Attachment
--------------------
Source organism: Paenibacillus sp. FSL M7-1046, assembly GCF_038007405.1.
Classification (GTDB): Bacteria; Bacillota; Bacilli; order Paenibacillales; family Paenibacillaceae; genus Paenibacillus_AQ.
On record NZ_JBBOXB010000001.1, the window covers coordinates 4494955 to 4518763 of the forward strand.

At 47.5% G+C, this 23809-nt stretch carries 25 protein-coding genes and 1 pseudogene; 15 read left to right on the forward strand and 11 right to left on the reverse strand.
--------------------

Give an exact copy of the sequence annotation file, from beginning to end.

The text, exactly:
Source organism: Paenibacillus sp. FSL M7-1046, assembly GCF_038007405.1.
Classification (GTDB): Bacteria; Bacillota; Bacilli; order Paenibacillales; family Paenibacillaceae; genus Paenibacillus_AQ.
On record NZ_JBBOXB010000001.1, the window covers coordinates 4494955 to 4518763 of the forward strand.

At 47.5% G+C, this 23809-nt stretch carries 25 protein-coding genes and 1 pseudogene; 15 read left to right on the forward strand and 11 right to left on the reverse strand.